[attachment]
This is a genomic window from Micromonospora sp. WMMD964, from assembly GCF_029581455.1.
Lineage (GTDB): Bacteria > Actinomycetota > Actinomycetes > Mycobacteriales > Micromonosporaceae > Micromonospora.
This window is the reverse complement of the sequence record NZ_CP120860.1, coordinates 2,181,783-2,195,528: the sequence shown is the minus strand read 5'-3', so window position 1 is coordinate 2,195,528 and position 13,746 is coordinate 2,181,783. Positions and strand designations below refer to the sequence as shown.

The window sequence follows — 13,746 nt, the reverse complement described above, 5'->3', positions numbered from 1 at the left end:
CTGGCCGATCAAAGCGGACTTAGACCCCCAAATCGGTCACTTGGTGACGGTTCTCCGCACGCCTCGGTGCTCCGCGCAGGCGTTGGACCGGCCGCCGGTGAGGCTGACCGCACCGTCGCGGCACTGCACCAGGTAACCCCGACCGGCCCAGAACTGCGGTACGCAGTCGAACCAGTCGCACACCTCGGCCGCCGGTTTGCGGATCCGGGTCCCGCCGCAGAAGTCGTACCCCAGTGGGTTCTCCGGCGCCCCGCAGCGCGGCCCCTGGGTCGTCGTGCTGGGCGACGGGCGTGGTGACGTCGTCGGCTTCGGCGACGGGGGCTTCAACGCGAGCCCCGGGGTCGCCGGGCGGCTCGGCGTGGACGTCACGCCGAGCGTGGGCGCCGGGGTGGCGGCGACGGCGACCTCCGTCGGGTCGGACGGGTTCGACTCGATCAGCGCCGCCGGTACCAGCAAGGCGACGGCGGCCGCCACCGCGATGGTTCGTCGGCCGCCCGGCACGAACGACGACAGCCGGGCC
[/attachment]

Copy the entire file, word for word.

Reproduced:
This is a genomic window from Micromonospora sp. WMMD964, from assembly GCF_029581455.1.
Lineage (GTDB): Bacteria > Actinomycetota > Actinomycetes > Mycobacteriales > Micromonosporaceae > Micromonospora.
This window is the reverse complement of the sequence record NZ_CP120860.1, coordinates 2,181,783-2,195,528: the sequence shown is the minus strand read 5'-3', so window position 1 is coordinate 2,195,528 and position 13,746 is coordinate 2,181,783. Positions and strand designations below refer to the sequence as shown.

The window sequence follows — 13,746 nt, the reverse complement described above, 5'->3', positions numbered from 1 at the left end:
CTGGCCGATCAAAGCGGACTTAGACCCCCAAATCGGTCACTTGGTGACGGTTCTCCGCACGCCTCGGTGCTCCGCGCAGGCGTTGGACCGGCCGCCGGTGAGGCTGACCGCACCGTCGCGGCACTGCACCAGGTAACCCCGACCGGCCCAGAACTGCGGTACGCAGTCGAACCAGTCGCACACCTCGGCCGCCGGTTTGCGGATCCGGGTCCCGCCGCAGAAGTCGTACCCCAGTGGGTTCTCCGGCGCCCCGCAGCGCGGCCCCTGGGTCGTCGTGCTGGGCGACGGGCGTGGTGACGTCGTCGGCTTCGGCGACGGGGGCTTCAACGCGAGCCCCGGGGTCGCCGGGCGGCTCGGCGTGGACGTCACGCCGAGCGTGGGCGCCGGGGTGGCGGCGACGGCGACCTCCGTCGGGTCGGACGGGTTCGACTCGATCAGCGCCGCCGGTACCAGCAAGGCGACGGCGGCCGCCACCGCGATGGTTCGTCGGCCGCCCGGCACGAACGACGACAGCCGGGCC